texindy - create sorted and tagged index from raw LaTeX index


texindy [-V?h] [-qv] [-iglr] [-d magic] [-o outfile.ind] [-t log] \ [-L lang] [-C codepage] [-M module] [idx0 idx1 ...]

3. GNU-Style Long Options for Short Options:

-V / --version -? / -h / --help -q / --quiet -v / --verbose -i / --stdin -g / --german -l / --letter-ordering -r / --no-ranges -d / --debug (multiple times) -o / --out-file -t / --log-file -L / --language -C / --codepage -M / --module (multiple times) -I / --input-markup (supported: latex, omega)


texindy is the LaTeX-specific command of xindy, the flexible indexing system. It takes a raw index as input, and produces a merged, sorted and tagged index. Merging, sorting, and tagging is controlled by xindy modules, with a convenient set already preloaded.

Files with the raw index are passed as arguments. If no arguments are passed, the raw index will be read from standard input.

A good introductionary description of texindy appears in the indexing chapter of the LaTeX Companion (2nd ed.)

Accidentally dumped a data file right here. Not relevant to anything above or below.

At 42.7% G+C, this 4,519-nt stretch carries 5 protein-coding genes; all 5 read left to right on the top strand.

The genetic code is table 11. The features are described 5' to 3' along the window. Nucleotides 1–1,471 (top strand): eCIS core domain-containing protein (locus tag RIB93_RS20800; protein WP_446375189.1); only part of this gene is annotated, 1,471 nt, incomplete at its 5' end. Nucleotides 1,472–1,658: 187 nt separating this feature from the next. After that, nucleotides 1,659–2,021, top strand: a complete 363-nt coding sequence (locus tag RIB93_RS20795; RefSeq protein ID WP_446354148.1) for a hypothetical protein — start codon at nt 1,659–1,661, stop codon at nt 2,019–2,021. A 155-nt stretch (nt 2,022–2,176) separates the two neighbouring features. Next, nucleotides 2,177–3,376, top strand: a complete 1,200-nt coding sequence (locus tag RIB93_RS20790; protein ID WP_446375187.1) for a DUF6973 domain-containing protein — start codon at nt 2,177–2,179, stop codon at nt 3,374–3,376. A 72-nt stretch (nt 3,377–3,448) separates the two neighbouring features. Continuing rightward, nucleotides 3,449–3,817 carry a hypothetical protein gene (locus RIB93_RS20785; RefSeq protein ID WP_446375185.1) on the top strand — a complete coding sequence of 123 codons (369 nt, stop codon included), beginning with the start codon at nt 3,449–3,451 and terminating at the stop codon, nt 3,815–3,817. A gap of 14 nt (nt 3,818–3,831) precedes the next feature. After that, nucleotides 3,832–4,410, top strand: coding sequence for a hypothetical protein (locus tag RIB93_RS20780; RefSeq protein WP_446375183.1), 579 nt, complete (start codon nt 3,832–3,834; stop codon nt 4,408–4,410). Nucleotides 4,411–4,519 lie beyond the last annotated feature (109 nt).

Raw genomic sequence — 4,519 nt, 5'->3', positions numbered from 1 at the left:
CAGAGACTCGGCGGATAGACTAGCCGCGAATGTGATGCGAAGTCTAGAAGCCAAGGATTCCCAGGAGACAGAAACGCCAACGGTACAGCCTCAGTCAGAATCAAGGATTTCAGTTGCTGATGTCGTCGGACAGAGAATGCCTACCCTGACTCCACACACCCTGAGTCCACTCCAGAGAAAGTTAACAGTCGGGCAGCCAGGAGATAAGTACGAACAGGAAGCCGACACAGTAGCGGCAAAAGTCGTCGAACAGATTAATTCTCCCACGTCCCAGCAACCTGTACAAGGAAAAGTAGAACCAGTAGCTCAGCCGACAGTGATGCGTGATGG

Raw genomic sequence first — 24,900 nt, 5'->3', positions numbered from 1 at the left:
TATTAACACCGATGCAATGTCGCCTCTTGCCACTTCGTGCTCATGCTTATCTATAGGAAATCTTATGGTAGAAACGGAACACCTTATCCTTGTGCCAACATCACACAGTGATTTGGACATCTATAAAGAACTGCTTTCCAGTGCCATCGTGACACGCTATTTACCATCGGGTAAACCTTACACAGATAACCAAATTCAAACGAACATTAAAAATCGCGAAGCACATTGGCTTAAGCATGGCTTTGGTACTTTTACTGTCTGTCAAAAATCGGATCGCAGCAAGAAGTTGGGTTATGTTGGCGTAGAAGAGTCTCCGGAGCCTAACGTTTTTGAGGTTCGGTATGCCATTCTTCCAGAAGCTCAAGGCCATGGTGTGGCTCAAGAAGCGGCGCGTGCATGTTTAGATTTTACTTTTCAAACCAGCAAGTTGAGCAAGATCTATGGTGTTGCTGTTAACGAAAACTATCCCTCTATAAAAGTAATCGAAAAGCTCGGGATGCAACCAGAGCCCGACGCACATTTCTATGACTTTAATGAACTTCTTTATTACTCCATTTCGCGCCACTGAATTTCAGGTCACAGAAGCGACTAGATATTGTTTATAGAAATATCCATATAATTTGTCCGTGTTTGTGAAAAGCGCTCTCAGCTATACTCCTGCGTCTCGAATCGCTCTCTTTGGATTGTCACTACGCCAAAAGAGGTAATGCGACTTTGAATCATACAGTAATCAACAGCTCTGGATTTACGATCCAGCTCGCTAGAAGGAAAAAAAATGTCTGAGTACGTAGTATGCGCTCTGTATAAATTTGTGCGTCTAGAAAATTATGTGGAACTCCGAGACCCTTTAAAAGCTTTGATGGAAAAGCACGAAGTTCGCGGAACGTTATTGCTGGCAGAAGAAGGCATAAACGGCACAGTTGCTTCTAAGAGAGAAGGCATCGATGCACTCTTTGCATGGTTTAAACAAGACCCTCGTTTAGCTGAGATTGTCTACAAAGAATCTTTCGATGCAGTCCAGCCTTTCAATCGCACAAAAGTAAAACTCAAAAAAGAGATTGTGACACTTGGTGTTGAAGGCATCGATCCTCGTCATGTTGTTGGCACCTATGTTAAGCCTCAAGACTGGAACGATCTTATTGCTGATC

If you want to produce an index for LaTeX documents with special index markup, the command xindy (1) is probably more of interest for you.

texindy is an approach to merge support for the make-rules framework, own xindy modules (e.g., for special LaTeX commands in the index), and a reasonable level of MakeIndex compatibility. There are other older approaches, eventually they will get a description on the xindy Web Site, http://www.xindy.org/.


--version\fR / \fB-V 4 output version numbers of all relevant components and exit.

--help\fR / -h / \fB-? 4 output usage message with options explanation.

--quiet\fR / \fB-q 4 Don't output progress messages. Output only error messages.

--verbose\fR / \fB-v 4 Output verbose progress messages.

--debug\fR magic / -d \fImagic 4 Output debug messages, this option may be specified multiple times. magic determines what is output: .Sp magic remark ------------------------------------------------------------ script internal progress messages of driver scripts keep_tmpfiles don\*(Aqt discard temporary files markup output markup trace, as explained in xindy manual level=n log level, n is 0 (default), 1, 2, or 3

--out-file\fR outfile.ind / -o \fIoutfile.ind 4 Output index to file outfile.ind. If this option is not passed, the name of the output file is the base name of the first argument and the file extension ind. If the raw index is read from standard input, this option is mandatory.